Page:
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Ryan Sensenig Graduate Group in Ecology, University of California, Davis

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R 2 = 0.90. Increasing burn “preference”. Figure 1. Relationship between body size and overall preference for burned sites (patchy and continuous combined). Pure browsers, giraffe and steinbuck, are shown in orange and were excluded from the regression.

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slide1

R2 = 0.90

Increasing burn “preference”

Figure 1. Relationship between body size and overall preference for burned sites (patchy and continuous combined). Pure browsers, giraffe and steinbuck, are shown in orange and were excluded from the regression.

Preference for burn pattern related to body size

2

patchy

1.5

Average dung per 40 m2

1

continuous

0.5

PATCHY CONTINUOUS

unburned

0

Hare

Oryx

Eland

Zebra

Grant

Cattle

Impala

Elephant

Hartebeest

Spatial ecology of fire:

Herbivore preferences for burns of varying size and patchiness

Ryan Sensenig Graduate Group in Ecology, University of California, Davis

INTRODUCTION

Large herbivores are known to select burn sites for improved grazing efficiency, enhanced nutrient quality, and increased visibility. Few studies have addressed (a) the magnitude of attraction for species of varying body size and (b) whether the scale of the burn affects their response.

RESULTS

While most species showed some preference for burned areas, smaller bodied animals showed the most dramatic response (Figure 1). Hare dung was 25 X’s more abundant in burns than unburned areas, Grants and Impala dung 6 X’s more abundant, and oryx and hartebeest 2-3 X’s more abundant. However, dung of the largest species (zebra, eland, and elephant) were at greater densities in unburned controls than in burned sites.

As shown in Figure 3, grazers seem to select burn sizes related to their body size. Hare had highest dung densities in the smallest burns and Grants gazelle the highest in 9 ha burns. Eland, hartebeest, and giraffe had highest dung means in 9 ha burns, though less dramatically. The largest species avoided burns and showed a slight tendency to select the largest burn sizes.

Figure 3. Ratio of dung in burn sites to dung in control plots for different burn sizes. Colored lines indicate species where burn sizes are significantly different (p = 0.05, white filled dots are different.)

CONCLUSIONS

These findings suggest that grazers respond to burns differently depending on their body size and burn scale. Differences may relate to predator avoidance strategies; small species require cover for hiding and larger species select open areas with increased visibility. Alternatively, larger animals may not be able to obtain enough food in burns and require unburned grass nearby (oryx, hartebeest, zebra).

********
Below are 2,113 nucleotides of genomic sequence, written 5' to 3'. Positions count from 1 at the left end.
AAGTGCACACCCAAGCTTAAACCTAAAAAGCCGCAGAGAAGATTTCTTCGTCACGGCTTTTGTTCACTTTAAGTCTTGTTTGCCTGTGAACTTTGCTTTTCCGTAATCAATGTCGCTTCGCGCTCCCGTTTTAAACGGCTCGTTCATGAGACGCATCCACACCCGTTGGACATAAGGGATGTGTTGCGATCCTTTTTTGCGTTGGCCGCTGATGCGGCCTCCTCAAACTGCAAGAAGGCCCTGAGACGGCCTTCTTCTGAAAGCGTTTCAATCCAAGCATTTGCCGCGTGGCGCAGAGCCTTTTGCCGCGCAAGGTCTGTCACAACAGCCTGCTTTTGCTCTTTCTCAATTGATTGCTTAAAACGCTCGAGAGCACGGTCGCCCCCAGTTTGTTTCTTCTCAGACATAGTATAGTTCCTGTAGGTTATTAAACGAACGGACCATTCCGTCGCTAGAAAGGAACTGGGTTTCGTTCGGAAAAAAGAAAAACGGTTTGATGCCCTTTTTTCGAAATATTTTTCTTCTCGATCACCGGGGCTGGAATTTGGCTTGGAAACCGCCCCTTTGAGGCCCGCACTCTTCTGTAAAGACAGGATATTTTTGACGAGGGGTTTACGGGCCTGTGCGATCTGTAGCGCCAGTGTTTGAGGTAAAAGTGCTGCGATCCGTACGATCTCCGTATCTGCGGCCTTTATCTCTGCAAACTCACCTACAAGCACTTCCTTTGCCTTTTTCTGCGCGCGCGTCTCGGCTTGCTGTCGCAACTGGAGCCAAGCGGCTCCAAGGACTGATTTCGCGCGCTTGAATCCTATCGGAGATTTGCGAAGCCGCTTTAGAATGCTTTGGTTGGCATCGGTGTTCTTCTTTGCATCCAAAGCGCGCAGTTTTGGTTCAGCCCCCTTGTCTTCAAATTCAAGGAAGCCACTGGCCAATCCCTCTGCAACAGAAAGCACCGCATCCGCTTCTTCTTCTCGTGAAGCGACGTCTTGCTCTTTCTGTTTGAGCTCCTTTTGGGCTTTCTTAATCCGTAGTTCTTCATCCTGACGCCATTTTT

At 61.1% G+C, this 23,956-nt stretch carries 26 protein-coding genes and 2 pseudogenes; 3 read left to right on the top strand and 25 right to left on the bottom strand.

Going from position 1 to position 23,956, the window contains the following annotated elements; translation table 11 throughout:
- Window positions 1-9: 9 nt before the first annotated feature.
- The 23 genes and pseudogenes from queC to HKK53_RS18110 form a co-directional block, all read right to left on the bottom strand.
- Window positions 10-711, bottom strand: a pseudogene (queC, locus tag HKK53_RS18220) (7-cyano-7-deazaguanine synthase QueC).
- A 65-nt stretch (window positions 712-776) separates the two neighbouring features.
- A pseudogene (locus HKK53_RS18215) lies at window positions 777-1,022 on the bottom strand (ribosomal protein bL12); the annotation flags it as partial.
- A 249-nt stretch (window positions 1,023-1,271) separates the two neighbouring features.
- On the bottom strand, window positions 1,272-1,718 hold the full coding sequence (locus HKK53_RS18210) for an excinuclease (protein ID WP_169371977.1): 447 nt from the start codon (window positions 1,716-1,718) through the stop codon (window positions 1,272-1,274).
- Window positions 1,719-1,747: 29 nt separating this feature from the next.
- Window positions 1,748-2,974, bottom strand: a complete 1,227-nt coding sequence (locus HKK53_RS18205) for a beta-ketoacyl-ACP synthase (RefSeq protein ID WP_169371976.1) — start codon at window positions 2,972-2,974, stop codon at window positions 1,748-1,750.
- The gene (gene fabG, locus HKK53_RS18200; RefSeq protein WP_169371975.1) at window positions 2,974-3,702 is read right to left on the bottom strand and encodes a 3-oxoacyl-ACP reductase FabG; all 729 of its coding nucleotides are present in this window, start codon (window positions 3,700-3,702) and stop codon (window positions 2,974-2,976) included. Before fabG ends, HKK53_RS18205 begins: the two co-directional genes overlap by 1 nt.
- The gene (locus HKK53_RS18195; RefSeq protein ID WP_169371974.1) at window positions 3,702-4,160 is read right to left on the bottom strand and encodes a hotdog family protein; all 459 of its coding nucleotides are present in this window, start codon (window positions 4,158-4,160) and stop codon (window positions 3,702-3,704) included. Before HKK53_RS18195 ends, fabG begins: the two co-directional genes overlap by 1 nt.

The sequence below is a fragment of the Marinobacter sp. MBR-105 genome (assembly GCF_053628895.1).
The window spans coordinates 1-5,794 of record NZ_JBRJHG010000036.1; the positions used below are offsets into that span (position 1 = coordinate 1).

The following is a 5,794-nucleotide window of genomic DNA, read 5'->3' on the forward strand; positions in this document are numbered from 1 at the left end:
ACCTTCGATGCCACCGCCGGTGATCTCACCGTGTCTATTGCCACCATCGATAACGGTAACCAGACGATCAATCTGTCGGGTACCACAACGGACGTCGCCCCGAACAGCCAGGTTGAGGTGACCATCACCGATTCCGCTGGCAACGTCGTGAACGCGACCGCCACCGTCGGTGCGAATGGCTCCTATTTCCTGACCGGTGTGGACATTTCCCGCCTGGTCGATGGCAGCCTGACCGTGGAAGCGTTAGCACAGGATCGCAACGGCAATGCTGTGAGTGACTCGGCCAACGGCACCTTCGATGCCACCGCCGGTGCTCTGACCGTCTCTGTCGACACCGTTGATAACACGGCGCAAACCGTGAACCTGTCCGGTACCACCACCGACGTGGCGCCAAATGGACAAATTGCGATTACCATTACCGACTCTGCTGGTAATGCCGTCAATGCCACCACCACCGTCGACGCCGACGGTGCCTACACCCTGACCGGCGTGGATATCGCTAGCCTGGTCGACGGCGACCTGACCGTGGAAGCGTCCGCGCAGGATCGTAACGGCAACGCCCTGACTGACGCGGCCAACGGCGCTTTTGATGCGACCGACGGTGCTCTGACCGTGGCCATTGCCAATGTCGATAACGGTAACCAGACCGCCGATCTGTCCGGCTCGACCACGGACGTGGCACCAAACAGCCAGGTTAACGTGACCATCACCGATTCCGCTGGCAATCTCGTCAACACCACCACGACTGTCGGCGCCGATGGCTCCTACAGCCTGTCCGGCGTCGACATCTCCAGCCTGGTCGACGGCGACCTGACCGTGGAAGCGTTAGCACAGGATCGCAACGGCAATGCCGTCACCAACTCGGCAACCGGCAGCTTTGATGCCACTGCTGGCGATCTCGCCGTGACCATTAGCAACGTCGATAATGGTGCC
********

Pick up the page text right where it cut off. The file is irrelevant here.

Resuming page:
This study suggests that burning will benefit the smaller species in Laikipia the most, and that burns need not be large to have a significant impact. This may be an important realization when balancing the use of fire with preservation of whistling thorn for elephants and other browsers. Further analysis is ongoing to understand how visibility, grass quality, and rainfall affect grazing selection of burned areas.

METHODS

During March of 2004 and 2005 we burned more than 480 hectares across five different properties in Laikipia (Jessel, Ol Pejeta, Mpala, Segera, and Sweetwaters). We completed a total of 18 different burns which varied in their size (81, 9 and 1 hectares). Eleven of these burns were “continuous” burns and seven were “patchy” burns as shown below.

Species preferences for patchy versus continuous burns varies with body size (Figure 2). The smallest species showed preferences for patchy burns, as did the larger antelope (oryx and hartebeest). Grants gazelle and impala showed preferences for continuous burns. The largest species showed no preference between patchy, continuous, or unburned areas.

ACKNOWLEDGEMENTS

Special thanks to Jessel, Mpala, Ol Pejeta, and Segera Ranches. Support and assistance from Peter Jessel, Giles Prettejohn, JohnHenry Ruggieri, Richard Vigneand Ken Wreford-Smith has been vital to the project and is greatly appreciated. Assistance from MRC, Nathan Gregory, and Isaac Kimathi has been invaluable. Thanks to James Ekiru, Patrick Etelej, John Mpaiyan, and Callistus for their hard work.

Grazer use of burned sites was assessed by counting dung pellets in burned and unburned areas. The first survey was completed in April/May, about 1 month after the burn, and 2 additional surveys in June and August.

Funding provided by a National Science Foundation Graduate Research Fellowship, a National Science Foundation Dissertation Improvement Grant, UC Davis, the Global CRSP, and a NSF to Truman P. Young.

Figure 2. Mean dung piles in patchy burns, continuous burns, and unburned control plots from 3 surveys. (MANCOVA, Wilk’s Lambda = 0.008)

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